Imaging in Clinical Practice
After the EMA approved tolvaptan for patients with rapid disease progression, the European Renal Association-European Dialysis and Transplant Association (ERA-EDTA) Working Groups on Inherited Kidney Disorders and European Renal Best Practice (WGIKD/ERBP) published a position statement aimed at homogenizing the criteria for the definition of a patient with rapid ADPKD progression. The statement’s recommendations included an algorithm to assess indications for initiation of ADPKD treatment. The algorithm requires predicted progression by baseline htTKV where data on eGFR decline are unavailable or unreliable, as well as the use of historical TKV data .
According to our experience, ultrasound examination could constitute the initial assessment for preliminary stratification of patients according to the risk of ADPKD progression. Considering the low accuracy and reproducibility of ultrasound, this estimation should be considered conclusive only for patients with near-normal kidney volumes. For dimensional increases in kidney size, an initial magnetic resonance imaging (MRI) scan is advised. However, ultrasound may be useful in identifying young ADPKD patients with massively enlarged kidneys for their age and height; in these cases, an MRI scan may not be mandatory but is still recommended .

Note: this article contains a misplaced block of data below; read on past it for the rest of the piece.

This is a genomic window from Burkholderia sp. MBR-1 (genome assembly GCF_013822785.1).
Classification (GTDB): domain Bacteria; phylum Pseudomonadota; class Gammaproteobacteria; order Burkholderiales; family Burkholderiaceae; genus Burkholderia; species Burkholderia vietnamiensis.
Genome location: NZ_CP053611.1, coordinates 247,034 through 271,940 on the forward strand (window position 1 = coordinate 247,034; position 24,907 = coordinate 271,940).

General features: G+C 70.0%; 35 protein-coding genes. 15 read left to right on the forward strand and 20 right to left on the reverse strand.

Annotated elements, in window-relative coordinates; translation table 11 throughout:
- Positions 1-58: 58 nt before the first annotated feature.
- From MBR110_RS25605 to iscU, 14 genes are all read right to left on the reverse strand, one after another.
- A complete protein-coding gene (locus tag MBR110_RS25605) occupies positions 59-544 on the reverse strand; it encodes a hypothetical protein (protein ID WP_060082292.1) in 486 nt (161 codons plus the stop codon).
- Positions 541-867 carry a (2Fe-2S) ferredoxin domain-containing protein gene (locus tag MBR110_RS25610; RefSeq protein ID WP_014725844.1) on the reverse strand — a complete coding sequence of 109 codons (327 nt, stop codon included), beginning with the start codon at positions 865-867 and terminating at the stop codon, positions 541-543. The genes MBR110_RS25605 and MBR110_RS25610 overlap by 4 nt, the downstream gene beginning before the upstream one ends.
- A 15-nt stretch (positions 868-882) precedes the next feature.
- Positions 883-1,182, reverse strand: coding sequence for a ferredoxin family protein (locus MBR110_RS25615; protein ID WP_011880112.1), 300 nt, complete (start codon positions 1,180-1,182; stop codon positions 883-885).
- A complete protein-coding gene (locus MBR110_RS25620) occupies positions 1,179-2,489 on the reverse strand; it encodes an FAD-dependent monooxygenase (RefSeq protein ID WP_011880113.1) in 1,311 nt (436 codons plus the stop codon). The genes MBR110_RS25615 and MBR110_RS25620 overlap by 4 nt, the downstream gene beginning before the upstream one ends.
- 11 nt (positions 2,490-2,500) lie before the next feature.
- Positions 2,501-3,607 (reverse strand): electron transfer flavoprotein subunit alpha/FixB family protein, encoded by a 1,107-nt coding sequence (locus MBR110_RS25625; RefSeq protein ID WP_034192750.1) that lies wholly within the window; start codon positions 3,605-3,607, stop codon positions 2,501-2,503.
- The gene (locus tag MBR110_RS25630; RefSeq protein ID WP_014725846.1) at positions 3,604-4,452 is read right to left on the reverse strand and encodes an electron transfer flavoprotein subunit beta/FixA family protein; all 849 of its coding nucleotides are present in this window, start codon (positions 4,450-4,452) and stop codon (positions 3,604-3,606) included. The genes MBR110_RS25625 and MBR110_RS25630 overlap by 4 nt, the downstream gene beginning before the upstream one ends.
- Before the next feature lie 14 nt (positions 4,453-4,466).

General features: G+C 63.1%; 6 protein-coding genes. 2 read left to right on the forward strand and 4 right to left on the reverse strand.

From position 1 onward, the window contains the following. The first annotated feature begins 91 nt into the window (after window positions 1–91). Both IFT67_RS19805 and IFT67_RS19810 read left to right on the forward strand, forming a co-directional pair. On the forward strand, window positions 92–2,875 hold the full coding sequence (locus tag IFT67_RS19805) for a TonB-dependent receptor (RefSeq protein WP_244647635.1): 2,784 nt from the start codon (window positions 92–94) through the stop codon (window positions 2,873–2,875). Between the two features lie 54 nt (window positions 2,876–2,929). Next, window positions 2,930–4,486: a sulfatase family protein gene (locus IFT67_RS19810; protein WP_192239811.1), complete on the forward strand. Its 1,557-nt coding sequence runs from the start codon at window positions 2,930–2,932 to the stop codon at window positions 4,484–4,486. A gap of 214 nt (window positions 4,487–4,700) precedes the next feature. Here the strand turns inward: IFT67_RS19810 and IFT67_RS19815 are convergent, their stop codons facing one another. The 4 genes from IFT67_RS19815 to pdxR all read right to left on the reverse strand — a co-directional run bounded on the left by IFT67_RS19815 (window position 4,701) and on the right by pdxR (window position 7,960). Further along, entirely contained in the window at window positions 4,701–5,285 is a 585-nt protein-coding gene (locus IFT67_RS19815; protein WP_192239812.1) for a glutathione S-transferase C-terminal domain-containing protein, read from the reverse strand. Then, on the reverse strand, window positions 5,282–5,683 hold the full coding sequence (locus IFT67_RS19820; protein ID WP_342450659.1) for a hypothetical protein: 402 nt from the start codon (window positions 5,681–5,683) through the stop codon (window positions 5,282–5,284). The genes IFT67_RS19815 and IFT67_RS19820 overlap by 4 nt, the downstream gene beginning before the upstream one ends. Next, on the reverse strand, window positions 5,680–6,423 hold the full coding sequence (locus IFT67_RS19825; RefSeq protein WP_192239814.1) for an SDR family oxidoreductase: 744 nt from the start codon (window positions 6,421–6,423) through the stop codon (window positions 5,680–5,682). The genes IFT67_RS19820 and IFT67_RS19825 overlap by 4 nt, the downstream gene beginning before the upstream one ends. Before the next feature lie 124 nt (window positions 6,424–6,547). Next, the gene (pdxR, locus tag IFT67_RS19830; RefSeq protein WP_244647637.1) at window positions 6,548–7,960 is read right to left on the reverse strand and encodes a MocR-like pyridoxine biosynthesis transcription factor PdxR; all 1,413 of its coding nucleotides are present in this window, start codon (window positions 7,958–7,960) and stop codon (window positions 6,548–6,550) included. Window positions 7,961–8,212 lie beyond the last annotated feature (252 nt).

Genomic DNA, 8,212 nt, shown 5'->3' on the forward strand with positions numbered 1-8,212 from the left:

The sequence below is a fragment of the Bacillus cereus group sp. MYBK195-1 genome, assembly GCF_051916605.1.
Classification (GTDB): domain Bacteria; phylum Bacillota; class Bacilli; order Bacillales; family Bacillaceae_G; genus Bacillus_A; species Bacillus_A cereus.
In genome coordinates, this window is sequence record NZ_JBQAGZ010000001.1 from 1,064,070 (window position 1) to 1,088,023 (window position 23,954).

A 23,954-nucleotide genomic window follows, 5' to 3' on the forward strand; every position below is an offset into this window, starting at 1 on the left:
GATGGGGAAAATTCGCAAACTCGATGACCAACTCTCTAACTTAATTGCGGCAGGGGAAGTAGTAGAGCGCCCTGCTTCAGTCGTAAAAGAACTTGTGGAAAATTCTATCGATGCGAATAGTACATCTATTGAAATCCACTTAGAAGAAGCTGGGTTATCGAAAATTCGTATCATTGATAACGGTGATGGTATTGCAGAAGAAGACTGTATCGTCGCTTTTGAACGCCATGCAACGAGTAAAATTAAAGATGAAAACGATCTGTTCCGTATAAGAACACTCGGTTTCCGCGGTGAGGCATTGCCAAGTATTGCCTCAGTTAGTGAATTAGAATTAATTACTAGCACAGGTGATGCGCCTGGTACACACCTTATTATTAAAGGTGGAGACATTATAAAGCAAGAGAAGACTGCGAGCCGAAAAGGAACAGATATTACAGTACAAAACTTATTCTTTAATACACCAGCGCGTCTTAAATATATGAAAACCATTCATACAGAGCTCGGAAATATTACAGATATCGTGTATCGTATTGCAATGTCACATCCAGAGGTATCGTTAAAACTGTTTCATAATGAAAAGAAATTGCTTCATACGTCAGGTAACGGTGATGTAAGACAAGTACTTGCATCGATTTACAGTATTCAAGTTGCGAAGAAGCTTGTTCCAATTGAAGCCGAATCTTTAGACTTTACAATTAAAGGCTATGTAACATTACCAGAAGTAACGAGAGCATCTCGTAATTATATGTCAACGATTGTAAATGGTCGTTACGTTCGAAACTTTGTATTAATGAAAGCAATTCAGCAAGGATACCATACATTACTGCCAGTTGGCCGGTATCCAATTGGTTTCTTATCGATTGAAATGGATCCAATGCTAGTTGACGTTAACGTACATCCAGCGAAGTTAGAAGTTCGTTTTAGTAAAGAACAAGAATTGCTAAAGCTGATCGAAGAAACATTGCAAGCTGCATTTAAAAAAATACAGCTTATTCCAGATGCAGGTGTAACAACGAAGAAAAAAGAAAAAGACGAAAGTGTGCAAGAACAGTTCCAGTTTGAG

The inaccuracies associated with ultrasound, and therefore the potential for misclassification of the risk of progression, limit its application in clinical practice when a clinical decision regarding initiation of therapy is required. Furthermore, when high sensitivity is required, the efficiency and accuracy of semiautomated and automated approaches for volume estimation are recommended over methods based on geometric assumption (e.g., ellipsoid or mid-slice approaches). However, where access to MRI or computed tomography (CT) for TKV evaluation is limited, the ellipsoid formula by ultrasound could be a viable alternative.